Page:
“We landed there,” Samuel “Lee” Anderson, a retired Marine corporal and veteran of the Battle of Iwo Jima, told his sons while pointing to a spot on the beach. “We moved inland from there,” he recalled, swinging his hand as he motioned across the island’s horizon, “that took us 21 days.”
Listening on, I glanced over to where he was pointing and stood there lost in thought, imagining what that beach would have looked like with more than 70,000 Americans storming it from ships lined up on the coast as far as the eye could see.
As I stood on the crest of the most prestigious mountain in Marine Corps history, surrounded by veterans of the Battle of Iwo Jima, I was lost in amazement listening to the stories of the men atop that mountain. Visions of this island had been with me since I was young.
I was nine years old, lying in an orange sleeping bag on the concrete floor of an unfinished basement watching “Flags of our Fathers” on a 12-inch box TV that my best friend and I carried down from his room. With military figurines surrounding me on the floor, I began to dream of what the battle would’ve been like.
Eleven years later, I stepped off a C-130 onto Iwo To, formerly known as Iwo Jima, wearing a Marine Corps uniform. My Marine Corps uniform.
I was there on an assignment to cover the 73rd Reunion of Honor, which is an annual ceremony held to commemorate those who fought in the Battle of Iwo Jima. When I learned I was going to Iwo To, I had no idea what to expect. This was what I had dreamed about. All the movies I watched, the books I had read, the war stories I had heard, so many were about this one island.
When I got there, it was like the entire island had this aura of solemnity. You could feel the weight of what happened there 73 years ago.
As I rode up Mount Suribachi in an all-terrain vehicle with other Marines there for the event, I looked up the side of it; a wall of scrubby grass and tangled bushes. I couldn’t imagine climbing it, it was almost straight up. I pictured Marines rushing up the mountain to take it, covered in sweat, horrified from what they had already seen, heard and experienced, but pushing past that fear for the sake of the men next to them.
When we got to the top of the mountain, that’s when the reality of being on this sacred island hit me. I was standing on the spot where the famous flag had been raised. I was speechless looking out onto the island where so many men had lost their lives fighting so I could be a Marine one day.
While I stood in front of the flag raising monument, I glanced down and saw a much smaller monument. “Sgt. William Homer Genaust, Marine Combat Cameraman,” the slab of metal read. The night previous I watched the footage he took of the flag raising and read how he gave his life for his country on this very island. That is the true expectation of my job.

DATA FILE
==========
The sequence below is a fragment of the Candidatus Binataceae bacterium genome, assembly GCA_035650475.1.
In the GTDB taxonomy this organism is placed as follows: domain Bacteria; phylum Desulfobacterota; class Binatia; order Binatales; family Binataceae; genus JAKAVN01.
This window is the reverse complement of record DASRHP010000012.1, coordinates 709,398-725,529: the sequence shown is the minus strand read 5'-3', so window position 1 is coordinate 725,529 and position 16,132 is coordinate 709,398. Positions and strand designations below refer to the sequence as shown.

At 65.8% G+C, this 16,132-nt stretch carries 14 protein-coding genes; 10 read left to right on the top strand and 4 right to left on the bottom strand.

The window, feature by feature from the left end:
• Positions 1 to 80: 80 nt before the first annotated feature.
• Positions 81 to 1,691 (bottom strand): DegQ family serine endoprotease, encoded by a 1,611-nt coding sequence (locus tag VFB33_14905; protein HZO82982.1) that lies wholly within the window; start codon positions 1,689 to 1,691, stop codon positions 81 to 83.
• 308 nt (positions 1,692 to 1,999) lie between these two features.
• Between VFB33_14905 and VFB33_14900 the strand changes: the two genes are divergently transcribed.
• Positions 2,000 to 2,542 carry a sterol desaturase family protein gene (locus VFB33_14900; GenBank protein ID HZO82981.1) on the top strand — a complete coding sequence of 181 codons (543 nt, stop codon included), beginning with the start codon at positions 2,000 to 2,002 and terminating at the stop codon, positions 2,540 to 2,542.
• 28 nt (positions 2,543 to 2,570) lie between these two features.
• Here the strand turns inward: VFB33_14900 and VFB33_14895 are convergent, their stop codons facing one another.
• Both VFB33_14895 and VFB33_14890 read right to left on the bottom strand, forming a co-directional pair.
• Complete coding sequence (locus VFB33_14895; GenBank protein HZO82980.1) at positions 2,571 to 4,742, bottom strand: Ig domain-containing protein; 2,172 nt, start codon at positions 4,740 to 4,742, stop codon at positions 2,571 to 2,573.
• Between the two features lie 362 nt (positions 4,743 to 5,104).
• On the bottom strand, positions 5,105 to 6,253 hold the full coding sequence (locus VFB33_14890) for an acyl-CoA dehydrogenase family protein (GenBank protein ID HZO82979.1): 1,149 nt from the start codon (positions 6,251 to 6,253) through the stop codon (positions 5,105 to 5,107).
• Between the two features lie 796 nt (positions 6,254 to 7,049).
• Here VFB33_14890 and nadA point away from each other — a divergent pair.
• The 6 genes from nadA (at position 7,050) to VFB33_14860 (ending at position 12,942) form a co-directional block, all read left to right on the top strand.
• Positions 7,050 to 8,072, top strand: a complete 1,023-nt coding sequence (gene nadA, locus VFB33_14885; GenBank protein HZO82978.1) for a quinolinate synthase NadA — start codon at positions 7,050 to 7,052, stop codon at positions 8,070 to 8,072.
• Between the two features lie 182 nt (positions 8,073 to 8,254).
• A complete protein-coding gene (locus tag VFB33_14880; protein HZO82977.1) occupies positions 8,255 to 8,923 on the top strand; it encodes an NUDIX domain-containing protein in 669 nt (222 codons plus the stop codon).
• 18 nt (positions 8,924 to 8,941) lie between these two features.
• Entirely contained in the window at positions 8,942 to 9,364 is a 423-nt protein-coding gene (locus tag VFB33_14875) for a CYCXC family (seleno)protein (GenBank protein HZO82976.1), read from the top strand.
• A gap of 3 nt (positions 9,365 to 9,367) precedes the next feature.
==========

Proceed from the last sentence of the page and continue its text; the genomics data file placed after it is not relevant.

As the veterans showed up at the mountain’s summit, several of them were transported in wheel chairs but even though I stand 6 foot 3 inches tall, I looked up to every single one of them. Many of the people atop the mountain were huddled around retired Marine Chief Warrant Officer 4 Hershel “Woody” Williams, the only living Medal of Honor recipient from the Battle of Iwo Jima, and many of the other veterans had people with them.
There was one Marine veteran, George Bernstein, with only one Marine behind him pushing his wheel chair. I walked up to them and listened to what Bernstein was saying. He was talking to the young Marine about how he landed on the beach and how every time they would make a push inland they would get forced back to cover and re-clear areas because the Japanese would show up behind them. The Japanese used intricate tunnel systems to backfill the already cleared positions, making it hard for the Marines to advance.
Listening to his stories of how his unit fought brought tears to my eyes. After he finished his story, I introduced myself and thanked him for what he did. He looked at me and said, “Well yeah, it’s what we had to do.” That response will never leave me. To him, it seemed like everything he endured wasn’t anything special, just another day doing what he was told to.
After the veterans slowly loaded back into the vehicles, we headed to the landing beach for one last stop before heading to the planes. We stepped out on the black coastline, and I looked upon the island from a new perspective.
“This is what they saw 73 years ago,” I said to myself looking up at the massive sand walls that were between me and the line of trees.
As I knelt down to collect some of the sand, I ran my fingers through it and couldn’t help but feel the presence of every Marine who stepped foot on that sand before me. The once blood-stained, gun-fire filled beach was now serene and beautiful with nothing but waves breaking the stillness of the moment.
As the veterans left and we started to pack up and leave, it saddened me a bit to see them go. I felt like a piece of history was leaving with them, like there was something in one of their stories that I had not heard, but needed to hear.
The entire flight home, I thought about everything that happened and how I could continue the tradition set in place by the men who wore this uniform before I did.
When I finally returned to my room, I looked through the photographs and was suddenly heartbroken. I began to realize the experience I had and emotions I felt on that island could not be captured in any photograph, but only through the legacy left by those who had fought.